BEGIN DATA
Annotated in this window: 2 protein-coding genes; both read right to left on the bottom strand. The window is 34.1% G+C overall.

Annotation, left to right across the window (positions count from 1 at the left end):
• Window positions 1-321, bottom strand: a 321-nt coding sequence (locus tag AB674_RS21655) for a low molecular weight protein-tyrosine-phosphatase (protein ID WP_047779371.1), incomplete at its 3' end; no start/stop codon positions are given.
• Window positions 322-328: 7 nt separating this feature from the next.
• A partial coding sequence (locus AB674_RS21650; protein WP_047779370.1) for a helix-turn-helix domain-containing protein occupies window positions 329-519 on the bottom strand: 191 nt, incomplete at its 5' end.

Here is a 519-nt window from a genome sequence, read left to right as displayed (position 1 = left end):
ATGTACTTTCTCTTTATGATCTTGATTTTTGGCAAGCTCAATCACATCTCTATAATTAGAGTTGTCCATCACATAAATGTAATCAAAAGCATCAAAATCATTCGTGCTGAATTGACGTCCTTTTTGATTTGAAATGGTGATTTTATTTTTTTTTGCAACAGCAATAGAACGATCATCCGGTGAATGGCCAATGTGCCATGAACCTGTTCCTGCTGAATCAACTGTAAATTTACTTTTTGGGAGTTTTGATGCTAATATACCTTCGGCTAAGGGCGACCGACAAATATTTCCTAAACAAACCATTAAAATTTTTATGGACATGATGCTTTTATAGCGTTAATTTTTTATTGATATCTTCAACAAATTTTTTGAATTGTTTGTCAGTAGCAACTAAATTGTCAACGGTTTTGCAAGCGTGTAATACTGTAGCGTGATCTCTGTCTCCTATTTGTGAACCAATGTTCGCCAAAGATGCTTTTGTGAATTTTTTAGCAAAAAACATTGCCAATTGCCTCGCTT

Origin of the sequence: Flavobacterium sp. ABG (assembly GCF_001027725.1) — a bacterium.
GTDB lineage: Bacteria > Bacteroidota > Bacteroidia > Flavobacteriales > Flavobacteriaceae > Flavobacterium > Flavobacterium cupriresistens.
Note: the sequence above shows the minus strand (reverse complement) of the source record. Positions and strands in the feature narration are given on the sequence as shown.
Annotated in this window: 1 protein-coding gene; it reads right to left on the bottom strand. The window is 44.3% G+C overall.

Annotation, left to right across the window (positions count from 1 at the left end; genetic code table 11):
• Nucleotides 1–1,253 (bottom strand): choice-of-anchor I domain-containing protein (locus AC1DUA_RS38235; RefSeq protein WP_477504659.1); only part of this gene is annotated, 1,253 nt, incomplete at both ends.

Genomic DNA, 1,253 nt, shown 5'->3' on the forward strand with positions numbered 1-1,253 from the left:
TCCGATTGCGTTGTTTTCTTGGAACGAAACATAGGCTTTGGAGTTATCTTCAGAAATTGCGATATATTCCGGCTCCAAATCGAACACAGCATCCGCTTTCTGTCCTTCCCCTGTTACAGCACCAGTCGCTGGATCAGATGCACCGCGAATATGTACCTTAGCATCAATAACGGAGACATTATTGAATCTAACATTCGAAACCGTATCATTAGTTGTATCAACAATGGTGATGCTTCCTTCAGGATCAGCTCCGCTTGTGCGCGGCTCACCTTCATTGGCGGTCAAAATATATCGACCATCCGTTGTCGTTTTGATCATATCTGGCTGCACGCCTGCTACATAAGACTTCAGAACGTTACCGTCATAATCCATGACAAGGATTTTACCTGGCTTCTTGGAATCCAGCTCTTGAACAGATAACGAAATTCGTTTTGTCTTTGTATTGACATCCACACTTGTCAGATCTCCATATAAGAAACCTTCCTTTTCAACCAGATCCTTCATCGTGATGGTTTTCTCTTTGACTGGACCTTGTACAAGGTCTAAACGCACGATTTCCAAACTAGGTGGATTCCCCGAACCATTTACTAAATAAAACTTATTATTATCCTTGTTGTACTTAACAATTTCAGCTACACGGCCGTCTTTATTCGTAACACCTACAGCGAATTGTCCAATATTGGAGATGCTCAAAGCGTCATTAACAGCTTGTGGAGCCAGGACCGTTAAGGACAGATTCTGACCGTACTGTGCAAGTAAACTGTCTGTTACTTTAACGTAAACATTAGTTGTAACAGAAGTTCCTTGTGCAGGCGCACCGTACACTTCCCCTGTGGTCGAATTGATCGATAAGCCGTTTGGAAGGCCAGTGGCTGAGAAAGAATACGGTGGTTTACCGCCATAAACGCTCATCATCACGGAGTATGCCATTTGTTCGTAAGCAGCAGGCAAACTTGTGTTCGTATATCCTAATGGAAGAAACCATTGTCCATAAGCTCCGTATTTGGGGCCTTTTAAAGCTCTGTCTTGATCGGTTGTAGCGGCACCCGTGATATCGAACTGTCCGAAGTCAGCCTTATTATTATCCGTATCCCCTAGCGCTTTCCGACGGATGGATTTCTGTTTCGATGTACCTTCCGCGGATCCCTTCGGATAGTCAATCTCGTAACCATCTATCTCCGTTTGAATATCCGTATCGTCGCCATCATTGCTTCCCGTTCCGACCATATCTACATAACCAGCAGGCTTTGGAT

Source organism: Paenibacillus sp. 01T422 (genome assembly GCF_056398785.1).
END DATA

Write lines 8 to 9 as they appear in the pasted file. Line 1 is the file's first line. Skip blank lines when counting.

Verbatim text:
Origin of the sequence: Flavobacterium sp. ABG (assembly GCF_001027725.1) — a bacterium.
GTDB lineage: Bacteria > Bacteroidota > Bacteroidia > Flavobacteriales > Flavobacteriaceae > Flavobacterium > Flavobacterium cupriresistens.